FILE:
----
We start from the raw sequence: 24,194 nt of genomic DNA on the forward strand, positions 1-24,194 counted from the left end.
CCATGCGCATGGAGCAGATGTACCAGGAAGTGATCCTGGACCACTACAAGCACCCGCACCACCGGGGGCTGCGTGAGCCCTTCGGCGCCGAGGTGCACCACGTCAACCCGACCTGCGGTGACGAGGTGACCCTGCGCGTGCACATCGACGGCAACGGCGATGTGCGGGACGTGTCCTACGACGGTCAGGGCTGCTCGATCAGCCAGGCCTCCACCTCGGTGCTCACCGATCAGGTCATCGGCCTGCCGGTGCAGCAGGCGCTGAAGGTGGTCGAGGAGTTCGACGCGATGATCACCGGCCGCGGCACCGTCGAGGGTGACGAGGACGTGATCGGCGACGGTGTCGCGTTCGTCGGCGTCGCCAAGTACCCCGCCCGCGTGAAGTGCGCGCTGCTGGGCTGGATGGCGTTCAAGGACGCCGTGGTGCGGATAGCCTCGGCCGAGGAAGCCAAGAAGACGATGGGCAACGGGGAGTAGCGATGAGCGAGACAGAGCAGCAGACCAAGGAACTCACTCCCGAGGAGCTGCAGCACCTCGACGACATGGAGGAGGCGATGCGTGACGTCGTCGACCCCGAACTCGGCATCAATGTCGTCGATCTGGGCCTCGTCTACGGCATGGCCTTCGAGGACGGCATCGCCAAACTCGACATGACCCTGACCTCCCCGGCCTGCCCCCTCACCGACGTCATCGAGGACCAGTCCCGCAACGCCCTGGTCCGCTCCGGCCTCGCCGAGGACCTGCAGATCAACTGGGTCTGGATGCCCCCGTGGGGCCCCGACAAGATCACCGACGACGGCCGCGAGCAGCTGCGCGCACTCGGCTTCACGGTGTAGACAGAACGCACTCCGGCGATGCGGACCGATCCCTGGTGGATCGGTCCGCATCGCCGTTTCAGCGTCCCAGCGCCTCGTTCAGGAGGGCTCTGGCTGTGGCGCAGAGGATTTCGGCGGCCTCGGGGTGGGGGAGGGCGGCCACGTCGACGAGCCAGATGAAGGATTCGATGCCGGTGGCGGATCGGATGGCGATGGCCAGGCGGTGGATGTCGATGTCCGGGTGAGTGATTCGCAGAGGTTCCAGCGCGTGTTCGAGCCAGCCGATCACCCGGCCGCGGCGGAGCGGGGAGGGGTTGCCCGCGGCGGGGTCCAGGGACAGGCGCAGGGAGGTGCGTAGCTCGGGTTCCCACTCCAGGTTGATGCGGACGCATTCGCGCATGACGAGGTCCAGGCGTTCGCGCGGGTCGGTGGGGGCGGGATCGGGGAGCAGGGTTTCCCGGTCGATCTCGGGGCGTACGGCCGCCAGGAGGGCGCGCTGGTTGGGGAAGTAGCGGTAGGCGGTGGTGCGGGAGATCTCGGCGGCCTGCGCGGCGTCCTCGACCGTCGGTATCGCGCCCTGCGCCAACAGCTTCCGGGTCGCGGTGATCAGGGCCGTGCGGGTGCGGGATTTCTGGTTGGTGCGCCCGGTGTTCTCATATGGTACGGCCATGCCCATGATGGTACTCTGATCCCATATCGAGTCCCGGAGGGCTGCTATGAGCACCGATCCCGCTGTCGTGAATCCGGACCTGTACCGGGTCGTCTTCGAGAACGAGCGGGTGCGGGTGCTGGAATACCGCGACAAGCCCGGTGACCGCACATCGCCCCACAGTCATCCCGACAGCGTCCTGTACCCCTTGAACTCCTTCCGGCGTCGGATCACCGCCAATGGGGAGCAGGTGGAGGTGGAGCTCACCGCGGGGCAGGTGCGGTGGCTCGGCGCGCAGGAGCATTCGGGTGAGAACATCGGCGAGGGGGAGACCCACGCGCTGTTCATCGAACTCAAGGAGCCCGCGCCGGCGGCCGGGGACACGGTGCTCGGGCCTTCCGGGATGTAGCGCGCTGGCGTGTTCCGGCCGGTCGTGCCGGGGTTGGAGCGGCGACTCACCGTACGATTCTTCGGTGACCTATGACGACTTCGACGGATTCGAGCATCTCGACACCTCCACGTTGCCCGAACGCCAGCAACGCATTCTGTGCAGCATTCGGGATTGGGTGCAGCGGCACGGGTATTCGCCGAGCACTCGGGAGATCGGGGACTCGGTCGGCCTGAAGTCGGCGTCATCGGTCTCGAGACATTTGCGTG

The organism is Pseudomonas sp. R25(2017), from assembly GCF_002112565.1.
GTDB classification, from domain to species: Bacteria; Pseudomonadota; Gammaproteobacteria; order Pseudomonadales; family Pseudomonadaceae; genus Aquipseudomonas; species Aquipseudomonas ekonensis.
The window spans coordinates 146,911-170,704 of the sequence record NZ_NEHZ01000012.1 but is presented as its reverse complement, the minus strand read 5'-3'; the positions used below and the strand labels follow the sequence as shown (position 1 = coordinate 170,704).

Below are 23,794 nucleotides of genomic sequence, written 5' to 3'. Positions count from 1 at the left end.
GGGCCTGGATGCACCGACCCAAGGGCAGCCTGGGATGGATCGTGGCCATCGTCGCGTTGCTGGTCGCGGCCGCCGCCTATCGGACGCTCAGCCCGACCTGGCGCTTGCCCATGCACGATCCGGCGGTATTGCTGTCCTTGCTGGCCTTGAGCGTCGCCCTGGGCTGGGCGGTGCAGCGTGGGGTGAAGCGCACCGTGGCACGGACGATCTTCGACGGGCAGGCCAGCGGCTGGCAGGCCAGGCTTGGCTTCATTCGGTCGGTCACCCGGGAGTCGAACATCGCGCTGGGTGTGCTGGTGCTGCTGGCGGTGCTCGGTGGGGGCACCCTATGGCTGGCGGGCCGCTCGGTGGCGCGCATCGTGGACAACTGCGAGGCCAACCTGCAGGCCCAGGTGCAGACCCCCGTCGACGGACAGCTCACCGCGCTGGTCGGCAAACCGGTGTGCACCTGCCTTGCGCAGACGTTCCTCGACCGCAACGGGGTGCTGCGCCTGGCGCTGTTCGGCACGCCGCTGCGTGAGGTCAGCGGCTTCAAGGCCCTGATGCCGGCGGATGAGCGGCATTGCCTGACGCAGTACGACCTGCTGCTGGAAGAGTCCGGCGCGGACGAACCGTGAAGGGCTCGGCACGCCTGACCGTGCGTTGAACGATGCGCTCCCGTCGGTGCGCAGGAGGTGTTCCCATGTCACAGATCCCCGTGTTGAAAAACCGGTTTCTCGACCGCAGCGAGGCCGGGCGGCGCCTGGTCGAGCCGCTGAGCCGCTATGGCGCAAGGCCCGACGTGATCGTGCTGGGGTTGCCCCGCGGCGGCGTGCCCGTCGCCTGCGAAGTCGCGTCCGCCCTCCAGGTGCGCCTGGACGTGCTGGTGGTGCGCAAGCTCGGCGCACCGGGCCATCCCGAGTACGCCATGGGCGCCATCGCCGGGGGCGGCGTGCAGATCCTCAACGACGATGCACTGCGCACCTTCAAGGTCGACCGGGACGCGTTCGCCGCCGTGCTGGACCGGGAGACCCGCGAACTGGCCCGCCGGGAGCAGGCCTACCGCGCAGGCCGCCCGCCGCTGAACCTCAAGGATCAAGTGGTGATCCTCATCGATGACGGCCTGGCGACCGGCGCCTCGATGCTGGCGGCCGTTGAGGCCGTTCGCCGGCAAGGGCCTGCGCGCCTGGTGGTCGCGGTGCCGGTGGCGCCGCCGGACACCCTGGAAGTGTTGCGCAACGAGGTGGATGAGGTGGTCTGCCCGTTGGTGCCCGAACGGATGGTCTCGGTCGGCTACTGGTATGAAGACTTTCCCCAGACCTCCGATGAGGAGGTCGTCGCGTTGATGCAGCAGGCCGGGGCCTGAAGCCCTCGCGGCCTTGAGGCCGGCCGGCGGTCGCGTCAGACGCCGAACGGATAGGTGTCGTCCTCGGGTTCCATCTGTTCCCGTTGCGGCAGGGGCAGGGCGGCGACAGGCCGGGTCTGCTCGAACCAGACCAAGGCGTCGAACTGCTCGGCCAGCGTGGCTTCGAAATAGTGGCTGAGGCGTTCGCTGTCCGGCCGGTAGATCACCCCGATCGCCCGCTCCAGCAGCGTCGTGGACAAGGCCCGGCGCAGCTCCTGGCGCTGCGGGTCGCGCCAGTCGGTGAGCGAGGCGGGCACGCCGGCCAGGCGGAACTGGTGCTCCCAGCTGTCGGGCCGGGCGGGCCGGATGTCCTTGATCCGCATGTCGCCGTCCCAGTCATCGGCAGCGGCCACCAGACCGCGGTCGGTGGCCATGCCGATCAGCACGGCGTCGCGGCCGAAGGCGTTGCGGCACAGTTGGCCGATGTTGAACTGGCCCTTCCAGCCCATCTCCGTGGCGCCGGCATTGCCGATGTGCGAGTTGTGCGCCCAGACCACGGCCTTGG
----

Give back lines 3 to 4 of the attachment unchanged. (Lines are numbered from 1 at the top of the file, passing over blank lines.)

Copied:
The organism is Pseudomonas sp. R25(2017), from assembly GCF_002112565.1.
GTDB classification, from domain to species: Bacteria; Pseudomonadota; Gammaproteobacteria; order Pseudomonadales; family Pseudomonadaceae; genus Aquipseudomonas; species Aquipseudomonas ekonensis.